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NEW YORK (Reuters) - Gold rose on Friday and also posted a weekly gain, as disappointing Chinese trade and new bank-lending data suggested policymakers there may act to boost sputtering growth.
Worries about food inflation also boosted gold after the U.S. government said the worst drought in more than half a century has battered corn and soybean crops in the world's main agricultural exporter with larger losses than expected.
Bullion broke ranks with declining U.S. equities after the latest disappointing Chinese data showed July exports rose just 1 percent from a year ago, with new loans at a 10-month low.
"Gold is up mainly because of the weak manufacturing numbers in China, suggesting that there is a pretty strong indication we are going to see more quantitative easing there," said Jeffrey Sica, chief investment officer at SICA Wealth Management, which has more than $1 billion in assets.
Spot gold rose 0.2 percent to $1,620.60 an ounce by 2:43 p.m. EDT (1843 GMT), rebounding from a low from earlier in the session at $1,605.20.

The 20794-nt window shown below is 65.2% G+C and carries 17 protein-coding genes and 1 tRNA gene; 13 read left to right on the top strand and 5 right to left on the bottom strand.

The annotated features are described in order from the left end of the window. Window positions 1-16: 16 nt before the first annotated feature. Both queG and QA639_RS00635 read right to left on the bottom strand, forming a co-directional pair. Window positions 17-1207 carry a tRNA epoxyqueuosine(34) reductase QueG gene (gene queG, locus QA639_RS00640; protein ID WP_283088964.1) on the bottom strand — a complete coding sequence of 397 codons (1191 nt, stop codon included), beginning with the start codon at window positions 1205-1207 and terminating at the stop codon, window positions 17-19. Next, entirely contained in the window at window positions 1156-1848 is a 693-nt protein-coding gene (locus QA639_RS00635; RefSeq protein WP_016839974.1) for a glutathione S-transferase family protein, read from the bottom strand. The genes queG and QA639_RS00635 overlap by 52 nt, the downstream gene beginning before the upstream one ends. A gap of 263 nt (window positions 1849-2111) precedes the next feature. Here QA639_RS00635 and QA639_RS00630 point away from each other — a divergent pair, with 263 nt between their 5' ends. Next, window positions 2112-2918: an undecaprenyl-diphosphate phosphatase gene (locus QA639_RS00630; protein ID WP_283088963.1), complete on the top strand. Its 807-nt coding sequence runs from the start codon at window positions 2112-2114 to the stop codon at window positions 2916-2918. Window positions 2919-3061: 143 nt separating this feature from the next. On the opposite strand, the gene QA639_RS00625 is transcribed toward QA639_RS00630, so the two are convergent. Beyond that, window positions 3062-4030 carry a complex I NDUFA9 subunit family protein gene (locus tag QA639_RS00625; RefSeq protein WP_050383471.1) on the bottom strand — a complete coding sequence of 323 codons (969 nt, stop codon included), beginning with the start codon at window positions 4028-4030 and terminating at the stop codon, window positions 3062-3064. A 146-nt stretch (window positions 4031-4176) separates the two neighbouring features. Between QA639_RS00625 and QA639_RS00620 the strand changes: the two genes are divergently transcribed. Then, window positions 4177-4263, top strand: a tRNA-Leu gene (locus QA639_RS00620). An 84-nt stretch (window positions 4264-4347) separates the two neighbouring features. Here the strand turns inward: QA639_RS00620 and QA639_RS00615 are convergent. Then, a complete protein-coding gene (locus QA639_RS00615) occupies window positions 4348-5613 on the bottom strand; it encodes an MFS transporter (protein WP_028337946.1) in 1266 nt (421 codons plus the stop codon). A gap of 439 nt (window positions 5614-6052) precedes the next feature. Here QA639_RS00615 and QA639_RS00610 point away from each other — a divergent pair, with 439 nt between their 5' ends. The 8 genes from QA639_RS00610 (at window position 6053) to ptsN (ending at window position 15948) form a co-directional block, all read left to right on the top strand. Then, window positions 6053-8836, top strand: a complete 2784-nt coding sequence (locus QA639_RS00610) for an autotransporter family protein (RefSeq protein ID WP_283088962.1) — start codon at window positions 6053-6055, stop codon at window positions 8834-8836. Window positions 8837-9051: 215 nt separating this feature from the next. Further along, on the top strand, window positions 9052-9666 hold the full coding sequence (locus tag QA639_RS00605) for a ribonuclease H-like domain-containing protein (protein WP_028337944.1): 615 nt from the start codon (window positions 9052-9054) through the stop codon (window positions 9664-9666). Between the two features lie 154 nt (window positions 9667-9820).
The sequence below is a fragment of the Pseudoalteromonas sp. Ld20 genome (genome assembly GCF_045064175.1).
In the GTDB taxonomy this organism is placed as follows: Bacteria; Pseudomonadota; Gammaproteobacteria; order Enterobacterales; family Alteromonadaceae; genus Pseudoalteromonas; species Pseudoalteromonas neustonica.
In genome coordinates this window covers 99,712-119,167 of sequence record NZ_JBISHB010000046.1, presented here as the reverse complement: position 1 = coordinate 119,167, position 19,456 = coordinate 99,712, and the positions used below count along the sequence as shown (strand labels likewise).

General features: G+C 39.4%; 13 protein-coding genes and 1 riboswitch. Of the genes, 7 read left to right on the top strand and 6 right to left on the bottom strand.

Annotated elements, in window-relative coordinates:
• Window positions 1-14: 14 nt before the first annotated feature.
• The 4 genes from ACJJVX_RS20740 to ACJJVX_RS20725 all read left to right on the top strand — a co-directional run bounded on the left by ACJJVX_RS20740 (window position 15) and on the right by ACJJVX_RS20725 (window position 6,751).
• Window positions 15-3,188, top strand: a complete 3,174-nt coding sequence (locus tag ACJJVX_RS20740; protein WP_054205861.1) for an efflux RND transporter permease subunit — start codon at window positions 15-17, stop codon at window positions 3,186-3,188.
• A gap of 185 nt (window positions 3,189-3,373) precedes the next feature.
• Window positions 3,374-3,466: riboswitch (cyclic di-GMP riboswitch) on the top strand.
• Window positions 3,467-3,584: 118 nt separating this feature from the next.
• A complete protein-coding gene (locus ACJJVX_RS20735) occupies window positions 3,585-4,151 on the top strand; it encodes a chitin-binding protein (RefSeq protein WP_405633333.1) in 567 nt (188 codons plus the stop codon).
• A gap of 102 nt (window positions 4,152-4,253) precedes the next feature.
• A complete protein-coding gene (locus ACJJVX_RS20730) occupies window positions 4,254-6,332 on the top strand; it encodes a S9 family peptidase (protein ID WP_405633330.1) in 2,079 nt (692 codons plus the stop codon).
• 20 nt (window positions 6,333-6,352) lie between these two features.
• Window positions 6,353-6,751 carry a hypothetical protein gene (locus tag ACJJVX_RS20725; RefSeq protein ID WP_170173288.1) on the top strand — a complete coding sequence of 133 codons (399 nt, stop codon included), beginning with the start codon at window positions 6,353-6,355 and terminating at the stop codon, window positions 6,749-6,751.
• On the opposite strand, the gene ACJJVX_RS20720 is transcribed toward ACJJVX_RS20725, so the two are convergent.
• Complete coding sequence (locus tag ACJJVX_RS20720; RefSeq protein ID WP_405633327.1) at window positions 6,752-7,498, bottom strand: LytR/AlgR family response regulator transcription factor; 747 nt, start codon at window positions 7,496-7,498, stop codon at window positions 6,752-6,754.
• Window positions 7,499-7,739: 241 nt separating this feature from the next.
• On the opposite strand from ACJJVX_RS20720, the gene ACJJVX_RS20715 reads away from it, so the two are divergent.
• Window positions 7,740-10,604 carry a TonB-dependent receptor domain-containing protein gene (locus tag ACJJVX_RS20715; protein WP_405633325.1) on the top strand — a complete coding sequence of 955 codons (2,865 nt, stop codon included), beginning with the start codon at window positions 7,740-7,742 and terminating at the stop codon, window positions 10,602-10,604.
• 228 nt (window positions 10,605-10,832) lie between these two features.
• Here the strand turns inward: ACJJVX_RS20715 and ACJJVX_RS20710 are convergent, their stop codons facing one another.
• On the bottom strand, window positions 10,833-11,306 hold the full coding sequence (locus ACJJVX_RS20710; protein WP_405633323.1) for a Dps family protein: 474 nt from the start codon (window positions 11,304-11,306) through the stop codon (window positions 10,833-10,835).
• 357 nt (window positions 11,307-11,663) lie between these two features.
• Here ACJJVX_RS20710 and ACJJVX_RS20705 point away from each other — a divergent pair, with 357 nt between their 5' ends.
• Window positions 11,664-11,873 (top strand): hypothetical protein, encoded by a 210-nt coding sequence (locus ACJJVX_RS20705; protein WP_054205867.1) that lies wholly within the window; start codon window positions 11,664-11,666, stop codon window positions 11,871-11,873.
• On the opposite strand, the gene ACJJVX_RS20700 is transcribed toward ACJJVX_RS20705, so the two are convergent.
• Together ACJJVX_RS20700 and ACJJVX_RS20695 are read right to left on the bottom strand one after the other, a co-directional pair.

The metal posted a weekly gain of 1 percent largely on hopes for stimulus measures by China based on weak economic data.
U.S. gold for December settled up $2.60 at $1,622.80 an ounce.
Trading volume totaled around 111,000 lots, about 30 percent below its 30-day average, but still the highest this week, preliminary Reuters data showed.
While food inflation fears boosted gold on the day Sica said, however, rising food commodity prices could hurt rather than help gold prices because they prompted the Federal Reserve to be more vigilant in keeping inflation under control.
Among other precious metals, platinum fell 0.7 percent to $1,395.64 and palladium lost 0.1 percent to $580.22, while silver inched up 0.1 percent at $28.12 an ounce.
The unusual spread between the much-more scarce platinum and gold now stood at an all-time high at over $220 an ounce.
Platinum, which is traditionally more expensive than gold, has been hit particularly hard since the euro zone debt crisis dampened car sales there. Platinum is mostly consumed as an autocatalyst in diesel cars to clean tailpipe emission.
Gold, meanwhile, has been held in a trading range due to uncertainty over whether the U.S. Federal Reserve and European Central Bank will take further steps to boost their economies.
Bullion remains sharply below last September's record high at around $1,920 an ounce and it is only up 3.5 percent year to date.
The next major event for the gold market is likely to be the annual meeting of economists and central bankers in Jackson Hole, Wyoming.
Additional reporting by Siliva Antonioli in London; Editing by Bob Burgdorfer and David Gregorio